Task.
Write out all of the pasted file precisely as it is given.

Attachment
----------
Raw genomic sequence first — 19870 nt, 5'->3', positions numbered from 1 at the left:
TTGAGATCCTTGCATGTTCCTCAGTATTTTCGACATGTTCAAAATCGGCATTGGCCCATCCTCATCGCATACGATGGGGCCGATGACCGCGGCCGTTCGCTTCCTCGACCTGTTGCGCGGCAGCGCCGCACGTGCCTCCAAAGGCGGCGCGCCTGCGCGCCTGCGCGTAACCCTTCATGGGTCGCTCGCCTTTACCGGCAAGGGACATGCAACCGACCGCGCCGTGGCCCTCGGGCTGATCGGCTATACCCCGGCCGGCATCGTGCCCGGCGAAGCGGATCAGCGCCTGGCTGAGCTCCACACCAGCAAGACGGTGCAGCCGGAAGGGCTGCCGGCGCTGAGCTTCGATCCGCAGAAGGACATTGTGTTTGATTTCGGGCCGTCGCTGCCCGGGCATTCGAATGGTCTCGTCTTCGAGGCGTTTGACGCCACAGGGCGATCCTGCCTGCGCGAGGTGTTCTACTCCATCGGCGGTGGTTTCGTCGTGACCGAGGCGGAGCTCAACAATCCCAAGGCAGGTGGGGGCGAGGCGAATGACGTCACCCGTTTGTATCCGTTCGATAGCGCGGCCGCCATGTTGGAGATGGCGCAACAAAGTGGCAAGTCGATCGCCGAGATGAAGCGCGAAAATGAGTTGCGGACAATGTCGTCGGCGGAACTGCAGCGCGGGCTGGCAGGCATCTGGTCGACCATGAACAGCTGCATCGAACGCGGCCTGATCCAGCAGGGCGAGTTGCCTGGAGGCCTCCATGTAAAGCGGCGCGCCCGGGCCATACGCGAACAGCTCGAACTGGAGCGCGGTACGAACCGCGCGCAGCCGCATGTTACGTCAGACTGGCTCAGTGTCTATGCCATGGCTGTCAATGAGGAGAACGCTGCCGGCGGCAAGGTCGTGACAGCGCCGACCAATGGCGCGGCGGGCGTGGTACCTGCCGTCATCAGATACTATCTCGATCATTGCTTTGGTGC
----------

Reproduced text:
Raw genomic sequence first — 19870 nt, 5'->3', positions numbered from 1 at the left:
TTGAGATCCTTGCATGTTCCTCAGTATTTTCGACATGTTCAAAATCGGCATTGGCCCATCCTCATCGCATACGATGGGGCCGATGACCGCGGCCGTTCGCTTCCTCGACCTGTTGCGCGGCAGCGCCGCACGTGCCTCCAAAGGCGGCGCGCCTGCGCGCCTGCGCGTAACCCTTCATGGGTCGCTCGCCTTTACCGGCAAGGGACATGCAACCGACCGCGCCGTGGCCCTCGGGCTGATCGGCTATACCCCGGCCGGCATCGTGCCCGGCGAAGCGGATCAGCGCCTGGCTGAGCTCCACACCAGCAAGACGGTGCAGCCGGAAGGGCTGCCGGCGCTGAGCTTCGATCCGCAGAAGGACATTGTGTTTGATTTCGGGCCGTCGCTGCCCGGGCATTCGAATGGTCTCGTCTTCGAGGCGTTTGACGCCACAGGGCGATCCTGCCTGCGCGAGGTGTTCTACTCCATCGGCGGTGGTTTCGTCGTGACCGAGGCGGAGCTCAACAATCCCAAGGCAGGTGGGGGCGAGGCGAATGACGTCACCCGTTTGTATCCGTTCGATAGCGCGGCCGCCATGTTGGAGATGGCGCAACAAAGTGGCAAGTCGATCGCCGAGATGAAGCGCGAAAATGAGTTGCGGACAATGTCGTCGGCGGAACTGCAGCGCGGGCTGGCAGGCATCTGGTCGACCATGAACAGCTGCATCGAACGCGGCCTGATCCAGCAGGGCGAGTTGCCTGGAGGCCTCCATGTAAAGCGGCGCGCCCGGGCCATACGCGAACAGCTCGAACTGGAGCGCGGTACGAACCGCGCGCAGCCGCATGTTACGTCAGACTGGCTCAGTGTCTATGCCATGGCTGTCAATGAGGAGAACGCTGCCGGCGGCAAGGTCGTGACAGCGCCGACCAATGGCGCGGCGGGCGTGGTACCTGCCGTCATCAGATACTATCTCGATCATTGCTTTGGTGC